Most preferably the decarboxylation step is conducted at temperatures and for times which ensure at least 97% conversion of the acid cannabinoids to their neutral form, whilst ensuring thermal degradation of THC to CBN is less than 5%. …

The plant material used as the starting material for the extraction process is preferably ground, milled or otherwise processed to give a particle size of less than 2 mm, but preferably greater than 1 mm. Such treatment generally results in improved extraction of cannabinoids from the plant material, as packaging density is improved.”

via Extraction of pharmaceutically active components from plant materials – GW Pharma Limited.

I really like the detailed information on the decarboxylation process here. The 2-stage temperature method seems to be worth looking into.

If this information sparks any new methods of decarboxylation for you, then please comment with your method and results.

Cannabis Chris

Comments

  1. Juztbudz says:

    Very informative, thanks for your efforts. j.b.

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  1. [...] into THC. This conversion takes place in a couple of different ways and is commonly referred to as decarboxylation, or “decarbing” your [...]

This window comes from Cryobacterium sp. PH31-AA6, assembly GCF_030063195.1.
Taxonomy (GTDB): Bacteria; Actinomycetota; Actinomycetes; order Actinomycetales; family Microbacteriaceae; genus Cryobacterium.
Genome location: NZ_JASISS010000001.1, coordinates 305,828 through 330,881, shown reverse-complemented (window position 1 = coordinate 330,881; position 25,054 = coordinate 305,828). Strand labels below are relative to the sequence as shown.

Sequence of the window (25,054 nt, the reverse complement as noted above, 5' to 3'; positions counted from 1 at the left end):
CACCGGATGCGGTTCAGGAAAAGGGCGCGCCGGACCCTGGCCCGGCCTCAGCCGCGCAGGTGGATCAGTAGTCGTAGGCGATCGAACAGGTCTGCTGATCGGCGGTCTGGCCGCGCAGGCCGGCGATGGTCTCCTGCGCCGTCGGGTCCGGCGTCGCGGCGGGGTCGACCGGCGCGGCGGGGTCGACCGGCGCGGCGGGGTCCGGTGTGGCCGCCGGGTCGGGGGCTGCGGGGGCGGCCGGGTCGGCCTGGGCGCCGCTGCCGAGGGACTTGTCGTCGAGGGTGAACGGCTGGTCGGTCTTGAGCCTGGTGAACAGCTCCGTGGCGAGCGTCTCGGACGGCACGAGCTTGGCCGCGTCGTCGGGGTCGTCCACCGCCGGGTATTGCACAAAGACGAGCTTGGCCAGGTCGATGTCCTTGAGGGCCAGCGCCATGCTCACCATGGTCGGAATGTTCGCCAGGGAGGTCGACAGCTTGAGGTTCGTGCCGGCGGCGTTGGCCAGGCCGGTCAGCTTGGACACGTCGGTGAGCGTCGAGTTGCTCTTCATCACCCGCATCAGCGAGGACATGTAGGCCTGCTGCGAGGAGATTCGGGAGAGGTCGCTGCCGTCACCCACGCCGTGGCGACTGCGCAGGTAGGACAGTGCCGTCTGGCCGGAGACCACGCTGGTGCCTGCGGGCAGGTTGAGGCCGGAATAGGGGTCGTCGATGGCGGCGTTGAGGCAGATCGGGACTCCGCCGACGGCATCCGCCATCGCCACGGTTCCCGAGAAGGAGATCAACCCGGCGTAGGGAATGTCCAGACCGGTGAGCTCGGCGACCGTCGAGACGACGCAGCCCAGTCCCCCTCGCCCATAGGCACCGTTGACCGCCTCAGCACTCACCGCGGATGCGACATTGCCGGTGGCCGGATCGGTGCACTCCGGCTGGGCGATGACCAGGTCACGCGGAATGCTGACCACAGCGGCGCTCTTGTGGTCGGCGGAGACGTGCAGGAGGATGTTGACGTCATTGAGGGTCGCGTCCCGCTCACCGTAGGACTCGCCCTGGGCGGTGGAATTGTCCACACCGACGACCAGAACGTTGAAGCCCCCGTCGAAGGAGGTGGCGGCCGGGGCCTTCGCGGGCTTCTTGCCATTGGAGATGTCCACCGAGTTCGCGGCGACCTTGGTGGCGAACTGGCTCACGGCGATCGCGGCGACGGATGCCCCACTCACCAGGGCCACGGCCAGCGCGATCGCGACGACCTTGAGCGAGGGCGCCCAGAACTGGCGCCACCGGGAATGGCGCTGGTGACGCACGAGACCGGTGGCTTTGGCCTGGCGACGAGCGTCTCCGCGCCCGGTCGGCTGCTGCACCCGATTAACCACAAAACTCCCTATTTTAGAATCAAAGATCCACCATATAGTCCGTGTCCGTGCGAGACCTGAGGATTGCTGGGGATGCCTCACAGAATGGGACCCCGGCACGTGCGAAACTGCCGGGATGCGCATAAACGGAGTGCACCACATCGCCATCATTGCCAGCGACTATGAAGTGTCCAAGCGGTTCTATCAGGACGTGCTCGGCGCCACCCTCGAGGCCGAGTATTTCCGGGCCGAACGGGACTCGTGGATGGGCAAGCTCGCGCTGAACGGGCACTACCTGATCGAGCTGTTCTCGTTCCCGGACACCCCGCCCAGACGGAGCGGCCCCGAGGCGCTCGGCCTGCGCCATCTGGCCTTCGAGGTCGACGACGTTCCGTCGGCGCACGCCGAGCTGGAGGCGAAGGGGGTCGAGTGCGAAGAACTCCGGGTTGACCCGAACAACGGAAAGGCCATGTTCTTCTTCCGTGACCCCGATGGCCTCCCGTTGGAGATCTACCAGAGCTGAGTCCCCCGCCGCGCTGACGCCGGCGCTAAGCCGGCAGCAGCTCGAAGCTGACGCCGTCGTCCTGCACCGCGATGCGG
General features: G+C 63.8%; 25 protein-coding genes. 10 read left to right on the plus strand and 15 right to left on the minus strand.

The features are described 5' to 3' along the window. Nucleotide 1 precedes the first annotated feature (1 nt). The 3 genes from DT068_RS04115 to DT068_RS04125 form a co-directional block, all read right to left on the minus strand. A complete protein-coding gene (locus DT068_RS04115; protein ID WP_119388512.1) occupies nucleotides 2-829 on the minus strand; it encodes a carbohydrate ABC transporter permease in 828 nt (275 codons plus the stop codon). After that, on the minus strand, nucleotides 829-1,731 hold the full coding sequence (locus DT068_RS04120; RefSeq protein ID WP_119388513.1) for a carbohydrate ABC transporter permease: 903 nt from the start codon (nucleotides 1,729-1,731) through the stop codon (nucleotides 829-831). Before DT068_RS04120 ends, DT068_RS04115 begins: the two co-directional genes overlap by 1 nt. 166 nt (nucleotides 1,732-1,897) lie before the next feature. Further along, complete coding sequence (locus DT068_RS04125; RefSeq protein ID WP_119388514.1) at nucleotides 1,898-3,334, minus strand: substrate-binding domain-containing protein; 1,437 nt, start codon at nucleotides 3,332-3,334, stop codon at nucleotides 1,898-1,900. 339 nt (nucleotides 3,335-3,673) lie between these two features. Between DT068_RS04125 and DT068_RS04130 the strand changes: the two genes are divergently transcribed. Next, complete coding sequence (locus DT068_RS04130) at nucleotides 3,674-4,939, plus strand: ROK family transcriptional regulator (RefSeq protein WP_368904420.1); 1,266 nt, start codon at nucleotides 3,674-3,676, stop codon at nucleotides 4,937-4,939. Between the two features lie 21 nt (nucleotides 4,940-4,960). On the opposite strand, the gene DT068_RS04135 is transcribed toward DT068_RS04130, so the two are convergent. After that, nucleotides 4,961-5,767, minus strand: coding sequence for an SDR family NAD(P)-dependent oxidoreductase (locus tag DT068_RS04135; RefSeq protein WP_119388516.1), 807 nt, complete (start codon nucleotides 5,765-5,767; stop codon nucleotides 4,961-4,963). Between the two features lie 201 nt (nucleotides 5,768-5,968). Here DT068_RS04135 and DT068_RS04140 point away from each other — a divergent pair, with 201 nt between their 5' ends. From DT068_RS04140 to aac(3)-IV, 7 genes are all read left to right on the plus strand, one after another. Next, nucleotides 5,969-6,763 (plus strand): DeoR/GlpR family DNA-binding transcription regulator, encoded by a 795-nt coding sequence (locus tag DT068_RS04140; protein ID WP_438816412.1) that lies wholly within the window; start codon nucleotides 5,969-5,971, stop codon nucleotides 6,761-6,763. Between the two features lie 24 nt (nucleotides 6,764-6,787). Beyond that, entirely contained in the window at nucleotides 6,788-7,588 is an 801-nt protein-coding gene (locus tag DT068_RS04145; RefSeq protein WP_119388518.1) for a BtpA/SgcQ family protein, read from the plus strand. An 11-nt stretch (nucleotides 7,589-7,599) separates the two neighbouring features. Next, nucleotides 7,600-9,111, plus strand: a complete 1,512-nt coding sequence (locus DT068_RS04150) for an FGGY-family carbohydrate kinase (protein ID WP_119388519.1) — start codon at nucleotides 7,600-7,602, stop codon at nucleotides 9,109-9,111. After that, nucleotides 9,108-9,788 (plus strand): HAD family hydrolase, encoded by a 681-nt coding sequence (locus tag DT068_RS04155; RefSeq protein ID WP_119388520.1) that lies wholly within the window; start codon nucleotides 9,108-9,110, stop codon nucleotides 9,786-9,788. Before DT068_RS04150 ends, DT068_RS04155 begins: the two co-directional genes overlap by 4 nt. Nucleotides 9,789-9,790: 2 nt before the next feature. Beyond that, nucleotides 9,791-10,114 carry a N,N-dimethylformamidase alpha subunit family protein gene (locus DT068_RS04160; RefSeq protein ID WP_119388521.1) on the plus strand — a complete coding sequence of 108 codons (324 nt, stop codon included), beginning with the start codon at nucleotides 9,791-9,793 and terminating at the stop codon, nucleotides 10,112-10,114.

2. [...] into THC. This conversion takes place in a couple of different ways and is commonly referred to as decarboxylation, or “decarbing” your [...]

  3. [...] In order to give you the desired effect (psychoactive ability) , the cannabinoids in the marijuana material need to be activated. When THC is in it’s natural plant form, it is actually called THC-A, and does not get us high or medicated until it is heated past a certain temperature for a determined length of time. During the heating process, a reaction called decarboxylation takes place and removes the -A(carboxylic acid) part of the THC chain. Once the carboxylic acid is removed, the THC is psychoactive and is available for human uptake. Read more about the decarboxylation process… [...]